The American Dust Bowl of the 1930s lasted about a decade.
Its primary area of impact was on the southern Plains. The northern Plains were not so badly affected, but nonetheless, the drought, windblown dust and agricultural decline were no strangers to the north.
In fact the agricultural devastation helped to lengthen the Depression whose effects were felt worldwide. The movement of people on the Plains was also profound.
As John Steinbeck wrote in his 1939 novel “The Grapes of Wrath”:
“And then the dispossessed were drawn west- from Kansas, Oklahoma, Texas, New Mexico; from Nevada and Arkansas, families, tribes, dusted out, tractored out. Car-loads, caravans, homeless and hungry; twenty thousand and fifty thousand and a hundred thousand and two hundred thousand.
They streamed over the mountains, hungry and restless – restless as ants, scurrying to find work to do – to lift, to push, to pull, to pick, to cut – anything, any burden to bear, for food. We got no place to live. Like ants scurrying for work, for food, and most of all for land.”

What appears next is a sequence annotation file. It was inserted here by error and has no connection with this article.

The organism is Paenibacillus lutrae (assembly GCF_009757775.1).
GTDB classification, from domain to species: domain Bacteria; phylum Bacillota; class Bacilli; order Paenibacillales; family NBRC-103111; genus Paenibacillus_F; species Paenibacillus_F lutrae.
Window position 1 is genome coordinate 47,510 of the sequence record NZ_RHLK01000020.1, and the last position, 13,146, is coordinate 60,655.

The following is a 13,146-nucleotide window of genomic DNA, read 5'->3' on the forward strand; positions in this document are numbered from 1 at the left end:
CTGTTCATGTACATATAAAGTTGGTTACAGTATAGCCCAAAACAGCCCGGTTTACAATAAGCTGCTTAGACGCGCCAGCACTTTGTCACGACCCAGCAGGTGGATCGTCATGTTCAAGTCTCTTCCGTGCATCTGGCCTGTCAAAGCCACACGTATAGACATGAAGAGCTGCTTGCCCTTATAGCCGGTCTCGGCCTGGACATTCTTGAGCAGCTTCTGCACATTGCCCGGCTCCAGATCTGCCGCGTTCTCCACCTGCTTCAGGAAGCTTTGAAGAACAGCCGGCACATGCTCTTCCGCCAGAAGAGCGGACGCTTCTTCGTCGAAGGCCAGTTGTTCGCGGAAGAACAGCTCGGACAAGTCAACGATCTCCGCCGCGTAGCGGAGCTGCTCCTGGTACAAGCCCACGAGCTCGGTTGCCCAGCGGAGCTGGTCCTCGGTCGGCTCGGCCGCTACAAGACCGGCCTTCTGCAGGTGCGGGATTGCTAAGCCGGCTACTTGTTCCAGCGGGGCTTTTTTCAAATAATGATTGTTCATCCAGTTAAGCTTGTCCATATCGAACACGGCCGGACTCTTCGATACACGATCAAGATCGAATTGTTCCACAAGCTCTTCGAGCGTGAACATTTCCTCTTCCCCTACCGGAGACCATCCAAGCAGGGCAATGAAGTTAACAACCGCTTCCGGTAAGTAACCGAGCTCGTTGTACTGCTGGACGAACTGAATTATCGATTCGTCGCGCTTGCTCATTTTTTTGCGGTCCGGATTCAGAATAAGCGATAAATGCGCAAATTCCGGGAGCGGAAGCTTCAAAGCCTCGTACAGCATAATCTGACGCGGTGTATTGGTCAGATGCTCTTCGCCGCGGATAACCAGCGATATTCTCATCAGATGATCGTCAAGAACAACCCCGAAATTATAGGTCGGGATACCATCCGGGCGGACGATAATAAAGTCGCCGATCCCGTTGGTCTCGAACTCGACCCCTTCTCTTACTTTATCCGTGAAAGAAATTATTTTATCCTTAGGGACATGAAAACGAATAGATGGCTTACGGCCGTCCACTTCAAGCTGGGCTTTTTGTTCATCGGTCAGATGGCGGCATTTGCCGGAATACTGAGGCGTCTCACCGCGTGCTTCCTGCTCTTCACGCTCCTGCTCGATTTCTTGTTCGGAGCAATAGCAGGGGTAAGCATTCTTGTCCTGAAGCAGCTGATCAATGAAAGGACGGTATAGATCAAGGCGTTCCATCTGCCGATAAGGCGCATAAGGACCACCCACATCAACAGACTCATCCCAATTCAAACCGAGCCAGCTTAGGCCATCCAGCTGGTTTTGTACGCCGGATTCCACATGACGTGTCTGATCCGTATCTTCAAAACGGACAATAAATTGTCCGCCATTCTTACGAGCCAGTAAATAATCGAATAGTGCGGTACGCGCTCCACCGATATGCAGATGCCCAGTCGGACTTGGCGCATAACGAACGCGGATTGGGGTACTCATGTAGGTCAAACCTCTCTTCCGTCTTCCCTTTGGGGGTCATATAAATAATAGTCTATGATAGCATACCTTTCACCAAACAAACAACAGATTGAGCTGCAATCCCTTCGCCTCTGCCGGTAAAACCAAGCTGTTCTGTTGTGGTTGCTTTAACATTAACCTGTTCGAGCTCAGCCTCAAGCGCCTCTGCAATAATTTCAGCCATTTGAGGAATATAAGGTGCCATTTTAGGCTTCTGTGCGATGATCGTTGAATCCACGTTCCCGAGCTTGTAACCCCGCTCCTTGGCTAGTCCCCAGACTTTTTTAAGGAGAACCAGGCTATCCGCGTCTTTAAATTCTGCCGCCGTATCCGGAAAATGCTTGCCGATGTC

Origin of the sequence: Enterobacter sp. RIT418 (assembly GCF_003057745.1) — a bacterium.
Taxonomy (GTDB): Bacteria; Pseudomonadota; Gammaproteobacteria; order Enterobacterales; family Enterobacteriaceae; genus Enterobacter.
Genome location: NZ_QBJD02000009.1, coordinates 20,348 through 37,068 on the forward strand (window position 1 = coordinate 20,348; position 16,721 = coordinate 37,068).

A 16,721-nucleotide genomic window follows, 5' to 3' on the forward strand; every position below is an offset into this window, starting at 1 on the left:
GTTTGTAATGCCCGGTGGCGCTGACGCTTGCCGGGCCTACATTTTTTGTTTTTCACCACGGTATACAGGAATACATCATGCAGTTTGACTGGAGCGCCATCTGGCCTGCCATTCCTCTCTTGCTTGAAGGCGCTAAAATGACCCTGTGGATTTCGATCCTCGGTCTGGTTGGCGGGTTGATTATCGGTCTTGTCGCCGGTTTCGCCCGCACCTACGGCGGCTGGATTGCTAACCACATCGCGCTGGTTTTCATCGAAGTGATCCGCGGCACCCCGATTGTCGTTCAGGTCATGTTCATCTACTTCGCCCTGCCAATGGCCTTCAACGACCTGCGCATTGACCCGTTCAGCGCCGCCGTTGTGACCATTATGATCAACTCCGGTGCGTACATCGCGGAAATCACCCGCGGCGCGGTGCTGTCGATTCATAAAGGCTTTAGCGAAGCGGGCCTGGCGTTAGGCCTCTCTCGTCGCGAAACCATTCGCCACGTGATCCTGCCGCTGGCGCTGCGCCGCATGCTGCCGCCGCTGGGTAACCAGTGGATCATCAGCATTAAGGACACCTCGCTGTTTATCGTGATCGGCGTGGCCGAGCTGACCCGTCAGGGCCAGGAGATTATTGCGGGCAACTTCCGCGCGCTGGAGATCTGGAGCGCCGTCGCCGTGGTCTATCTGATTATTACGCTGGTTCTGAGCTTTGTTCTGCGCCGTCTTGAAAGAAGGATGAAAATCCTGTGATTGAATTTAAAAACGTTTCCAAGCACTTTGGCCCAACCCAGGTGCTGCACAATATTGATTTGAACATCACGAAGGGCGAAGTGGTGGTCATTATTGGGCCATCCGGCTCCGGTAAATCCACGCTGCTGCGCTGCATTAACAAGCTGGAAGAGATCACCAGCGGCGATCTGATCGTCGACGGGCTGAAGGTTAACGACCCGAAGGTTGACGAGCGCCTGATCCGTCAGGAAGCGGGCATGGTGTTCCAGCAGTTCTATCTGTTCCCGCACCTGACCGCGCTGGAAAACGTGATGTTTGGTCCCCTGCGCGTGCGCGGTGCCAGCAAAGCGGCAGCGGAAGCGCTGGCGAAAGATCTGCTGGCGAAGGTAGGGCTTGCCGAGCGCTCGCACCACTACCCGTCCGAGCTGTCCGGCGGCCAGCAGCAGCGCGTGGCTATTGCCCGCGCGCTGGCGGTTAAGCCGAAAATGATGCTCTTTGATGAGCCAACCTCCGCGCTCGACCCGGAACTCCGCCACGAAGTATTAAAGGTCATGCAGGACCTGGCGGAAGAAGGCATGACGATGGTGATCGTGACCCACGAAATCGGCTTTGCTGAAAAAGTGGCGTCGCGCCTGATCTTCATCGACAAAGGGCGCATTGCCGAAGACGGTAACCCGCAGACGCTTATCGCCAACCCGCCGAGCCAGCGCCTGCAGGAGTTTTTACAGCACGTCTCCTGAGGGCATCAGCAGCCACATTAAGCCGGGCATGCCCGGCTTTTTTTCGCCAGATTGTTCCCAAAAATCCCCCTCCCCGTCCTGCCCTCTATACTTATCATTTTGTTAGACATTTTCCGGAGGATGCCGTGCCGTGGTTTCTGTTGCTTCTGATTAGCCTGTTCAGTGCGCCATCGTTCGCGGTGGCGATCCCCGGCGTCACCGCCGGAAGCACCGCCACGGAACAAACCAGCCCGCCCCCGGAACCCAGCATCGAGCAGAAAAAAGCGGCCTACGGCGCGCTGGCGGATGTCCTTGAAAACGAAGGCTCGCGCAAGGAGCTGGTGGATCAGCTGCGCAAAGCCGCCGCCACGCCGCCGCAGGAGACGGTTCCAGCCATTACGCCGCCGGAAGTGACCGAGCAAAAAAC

Poor agricultural practices and years of sustained drought caused the Dust Bowl.
Plains grasslands had been deeply plowed and planted to wheat.
During the years when there was adequate rainfall, the land produced bountiful crops. But as the droughts of the early 1930s deepened, the farmers kept plowing and planting and nothing would grow.
The ground cover that held the soil in place was gone. The Plains winds whipped across the fields raising billowing clouds of dust to the skies.
The skies could darken for days, and even the most well sealed homes could have a thick layer of dust on furniture. In some places the dust would drift like snow, covering farmsteads.
Read more via About The Dust Bowl.